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Evidence of Aggregation Dependence of 5°-Scale Tropical Convective Evolution Using a Gross Moist Stability Framework

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  • 1 aRosenstiel School of Marine and Atmospheric Sciences, University of Miami, Miami, Florida
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Abstract

Spatial aggregation of deep convection and its possible role in larger-scale atmospheric behavior have received growing attention. Here we seek aggregation-correlated statistical properties of convective events in 5° × 5° boxes over the tropical Indian Ocean. Events are identified by box-averaged rainfall exceeding 5 mm day−1 at the center of a 4-day time window, and aggregation is estimated by an index [simple convective aggregation index (SCAI)] based on contiguous cold cloud areas and their geometrical distances in infrared imagery. A physical framework using gross moist stability (GMS) helps to interpret relationships between aggregation, box-scale ascent profiles, moist static energy budgets, and time evolution both within composite events and on longer time scales. For a given precipitation rate, more-aggregated events (with fewer and larger cloud objects on average) exhibit a drier area mean, greater horizontal gradient of moisture, more bottom-heavy ascent profile, and a greater prevalence of low-altitude cloud tops, especially for lower rain rates. In the GMS budget, this bottom-heavy ascent implies net energy import into the atmospheric column during the 4-day event composite. Consistently, net energy variations filtered to reveal longer time scales do indeed exhibit more-aggregated rain events in their growth phase than in their flat and decaying phases. More-aggregated scenes also have more drying by analysis than less-aggregated scenes in MERRA-2’s assimilation budgets. This suggests that parameterized convection (lacking any organization effect) is raining out less water than nature’s real, aggregated convection in such scenes.

© 2022 American Meteorological Society. For information regarding reuse of this content and general copyright information, consult the AMS Copyright Policy (www.ametsoc.org/PUBSReuseLicenses).

Corresponding author: Wei-Ming Tsai, wxt108@rsmas.miami.edu

Abstract

Spatial aggregation of deep convection and its possible role in larger-scale atmospheric behavior have received growing attention. Here we seek aggregation-correlated statistical properties of convective events in 5° × 5° boxes over the tropical Indian Ocean. Events are identified by box-averaged rainfall exceeding 5 mm day−1 at the center of a 4-day time window, and aggregation is estimated by an index [simple convective aggregation index (SCAI)] based on contiguous cold cloud areas and their geometrical distances in infrared imagery. A physical framework using gross moist stability (GMS) helps to interpret relationships between aggregation, box-scale ascent profiles, moist static energy budgets, and time evolution both within composite events and on longer time scales. For a given precipitation rate, more-aggregated events (with fewer and larger cloud objects on average) exhibit a drier area mean, greater horizontal gradient of moisture, more bottom-heavy ascent profile, and a greater prevalence of low-altitude cloud tops, especially for lower rain rates. In the GMS budget, this bottom-heavy ascent implies net energy import into the atmospheric column during the 4-day event composite. Consistently, net energy variations filtered to reveal longer time scales do indeed exhibit more-aggregated rain events in their growth phase than in their flat and decaying phases. More-aggregated scenes also have more drying by analysis than less-aggregated scenes in MERRA-2’s assimilation budgets. This suggests that parameterized convection (lacking any organization effect) is raining out less water than nature’s real, aggregated convection in such scenes.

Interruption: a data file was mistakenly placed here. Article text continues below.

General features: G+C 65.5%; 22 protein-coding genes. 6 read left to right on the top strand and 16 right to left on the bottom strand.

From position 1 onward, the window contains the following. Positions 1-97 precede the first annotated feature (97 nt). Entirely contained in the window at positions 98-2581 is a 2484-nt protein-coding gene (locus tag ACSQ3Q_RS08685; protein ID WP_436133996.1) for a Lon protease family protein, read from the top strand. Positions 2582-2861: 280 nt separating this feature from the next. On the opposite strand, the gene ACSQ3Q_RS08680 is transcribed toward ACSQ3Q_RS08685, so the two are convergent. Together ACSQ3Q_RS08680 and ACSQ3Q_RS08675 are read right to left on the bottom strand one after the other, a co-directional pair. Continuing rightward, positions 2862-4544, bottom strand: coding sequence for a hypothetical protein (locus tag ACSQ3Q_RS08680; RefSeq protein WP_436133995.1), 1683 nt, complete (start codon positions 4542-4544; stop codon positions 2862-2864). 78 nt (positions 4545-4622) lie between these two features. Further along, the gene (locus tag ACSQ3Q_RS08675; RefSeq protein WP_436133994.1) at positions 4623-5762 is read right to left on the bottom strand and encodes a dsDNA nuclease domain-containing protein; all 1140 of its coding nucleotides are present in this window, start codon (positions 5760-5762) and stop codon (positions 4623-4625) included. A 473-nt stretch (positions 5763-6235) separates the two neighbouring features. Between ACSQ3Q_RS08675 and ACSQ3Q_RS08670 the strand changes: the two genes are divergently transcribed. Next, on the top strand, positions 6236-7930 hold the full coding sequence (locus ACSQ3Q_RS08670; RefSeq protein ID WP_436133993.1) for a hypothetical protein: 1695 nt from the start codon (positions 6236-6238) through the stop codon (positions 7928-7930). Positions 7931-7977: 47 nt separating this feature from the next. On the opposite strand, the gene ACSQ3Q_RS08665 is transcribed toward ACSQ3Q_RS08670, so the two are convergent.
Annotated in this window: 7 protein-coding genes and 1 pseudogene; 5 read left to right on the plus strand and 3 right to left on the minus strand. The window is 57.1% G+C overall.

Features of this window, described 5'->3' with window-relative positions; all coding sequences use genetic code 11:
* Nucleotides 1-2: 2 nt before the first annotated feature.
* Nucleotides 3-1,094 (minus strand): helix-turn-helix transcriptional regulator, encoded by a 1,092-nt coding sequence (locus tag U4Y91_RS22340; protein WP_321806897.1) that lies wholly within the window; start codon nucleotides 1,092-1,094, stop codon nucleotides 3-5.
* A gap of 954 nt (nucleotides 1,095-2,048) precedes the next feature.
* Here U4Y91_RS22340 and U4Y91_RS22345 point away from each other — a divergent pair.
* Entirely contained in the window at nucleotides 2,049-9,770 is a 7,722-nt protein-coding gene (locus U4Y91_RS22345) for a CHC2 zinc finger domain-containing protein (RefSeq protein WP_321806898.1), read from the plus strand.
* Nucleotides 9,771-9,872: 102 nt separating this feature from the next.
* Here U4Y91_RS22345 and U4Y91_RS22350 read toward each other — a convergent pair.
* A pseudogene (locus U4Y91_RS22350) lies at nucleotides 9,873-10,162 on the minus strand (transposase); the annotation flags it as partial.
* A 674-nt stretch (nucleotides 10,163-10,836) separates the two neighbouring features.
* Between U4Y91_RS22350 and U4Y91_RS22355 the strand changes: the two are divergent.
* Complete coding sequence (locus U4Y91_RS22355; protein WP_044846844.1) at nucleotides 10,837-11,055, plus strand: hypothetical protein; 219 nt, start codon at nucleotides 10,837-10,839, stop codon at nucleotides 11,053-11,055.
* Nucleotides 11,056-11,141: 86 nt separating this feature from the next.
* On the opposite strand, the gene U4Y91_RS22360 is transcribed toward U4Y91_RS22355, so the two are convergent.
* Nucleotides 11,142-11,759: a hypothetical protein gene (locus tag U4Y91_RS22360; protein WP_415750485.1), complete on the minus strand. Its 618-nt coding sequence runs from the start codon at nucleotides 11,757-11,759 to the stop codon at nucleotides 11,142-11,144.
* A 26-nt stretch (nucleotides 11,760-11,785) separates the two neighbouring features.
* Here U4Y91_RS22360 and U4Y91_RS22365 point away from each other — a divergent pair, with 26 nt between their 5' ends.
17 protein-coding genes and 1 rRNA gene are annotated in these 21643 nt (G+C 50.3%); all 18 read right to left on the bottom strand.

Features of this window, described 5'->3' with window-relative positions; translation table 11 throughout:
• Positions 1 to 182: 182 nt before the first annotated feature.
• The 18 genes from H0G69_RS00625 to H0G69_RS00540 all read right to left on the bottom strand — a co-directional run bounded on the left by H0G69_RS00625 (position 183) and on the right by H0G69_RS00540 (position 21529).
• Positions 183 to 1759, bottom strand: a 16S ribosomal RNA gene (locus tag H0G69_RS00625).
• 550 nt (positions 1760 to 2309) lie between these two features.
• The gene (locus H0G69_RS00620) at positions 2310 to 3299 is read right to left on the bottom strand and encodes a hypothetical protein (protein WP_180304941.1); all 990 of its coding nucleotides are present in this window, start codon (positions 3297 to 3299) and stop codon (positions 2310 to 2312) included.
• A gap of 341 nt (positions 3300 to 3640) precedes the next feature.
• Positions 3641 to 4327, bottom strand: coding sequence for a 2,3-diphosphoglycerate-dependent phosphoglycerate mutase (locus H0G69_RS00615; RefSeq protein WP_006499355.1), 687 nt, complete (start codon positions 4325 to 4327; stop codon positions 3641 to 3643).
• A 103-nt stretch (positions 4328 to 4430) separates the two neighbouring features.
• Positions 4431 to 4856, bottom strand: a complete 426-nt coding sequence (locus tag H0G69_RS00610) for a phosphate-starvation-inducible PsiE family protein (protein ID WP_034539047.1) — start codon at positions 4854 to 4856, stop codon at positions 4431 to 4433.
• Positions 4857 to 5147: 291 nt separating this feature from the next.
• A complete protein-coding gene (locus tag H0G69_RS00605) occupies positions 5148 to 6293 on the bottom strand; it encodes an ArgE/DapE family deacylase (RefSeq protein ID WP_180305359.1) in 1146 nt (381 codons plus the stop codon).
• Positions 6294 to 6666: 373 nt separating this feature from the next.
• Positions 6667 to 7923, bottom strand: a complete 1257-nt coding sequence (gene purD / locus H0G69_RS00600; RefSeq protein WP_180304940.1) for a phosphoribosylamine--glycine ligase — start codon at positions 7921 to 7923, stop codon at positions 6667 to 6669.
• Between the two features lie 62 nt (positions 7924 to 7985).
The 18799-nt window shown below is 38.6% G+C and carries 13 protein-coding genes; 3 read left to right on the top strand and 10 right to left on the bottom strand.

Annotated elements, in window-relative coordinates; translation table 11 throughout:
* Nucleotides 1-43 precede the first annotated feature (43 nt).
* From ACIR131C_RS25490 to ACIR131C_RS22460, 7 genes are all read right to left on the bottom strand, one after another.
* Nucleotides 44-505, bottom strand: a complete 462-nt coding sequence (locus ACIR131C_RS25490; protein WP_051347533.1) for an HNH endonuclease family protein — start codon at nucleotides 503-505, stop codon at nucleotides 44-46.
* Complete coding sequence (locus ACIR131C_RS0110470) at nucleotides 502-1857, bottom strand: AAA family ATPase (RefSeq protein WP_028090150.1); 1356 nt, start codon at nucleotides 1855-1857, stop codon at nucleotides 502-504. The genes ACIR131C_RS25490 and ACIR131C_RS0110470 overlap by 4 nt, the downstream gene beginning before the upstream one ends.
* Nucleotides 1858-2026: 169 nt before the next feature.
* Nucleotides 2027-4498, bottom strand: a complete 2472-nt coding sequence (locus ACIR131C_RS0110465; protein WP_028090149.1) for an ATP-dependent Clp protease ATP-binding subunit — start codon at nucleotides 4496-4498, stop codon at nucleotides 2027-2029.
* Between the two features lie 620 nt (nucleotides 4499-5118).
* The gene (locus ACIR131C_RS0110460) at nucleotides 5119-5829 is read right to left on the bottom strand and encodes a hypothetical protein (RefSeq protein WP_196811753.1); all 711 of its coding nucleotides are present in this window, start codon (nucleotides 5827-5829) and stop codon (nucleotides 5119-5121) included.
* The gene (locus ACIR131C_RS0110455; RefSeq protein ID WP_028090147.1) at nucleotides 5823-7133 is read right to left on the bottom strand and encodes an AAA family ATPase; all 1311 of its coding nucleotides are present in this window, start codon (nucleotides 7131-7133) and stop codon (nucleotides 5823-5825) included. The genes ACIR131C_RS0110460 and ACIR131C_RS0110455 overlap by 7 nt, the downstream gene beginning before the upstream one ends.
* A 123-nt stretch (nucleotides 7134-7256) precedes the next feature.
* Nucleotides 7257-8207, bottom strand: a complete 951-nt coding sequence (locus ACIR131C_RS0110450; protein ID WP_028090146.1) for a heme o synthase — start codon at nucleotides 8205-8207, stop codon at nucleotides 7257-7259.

© 2022 American Meteorological Society. For information regarding reuse of this content and general copyright information, consult the AMS Copyright Policy (www.ametsoc.org/PUBSReuseLicenses).

Corresponding author: Wei-Ming Tsai, wxt108@rsmas.miami.edu
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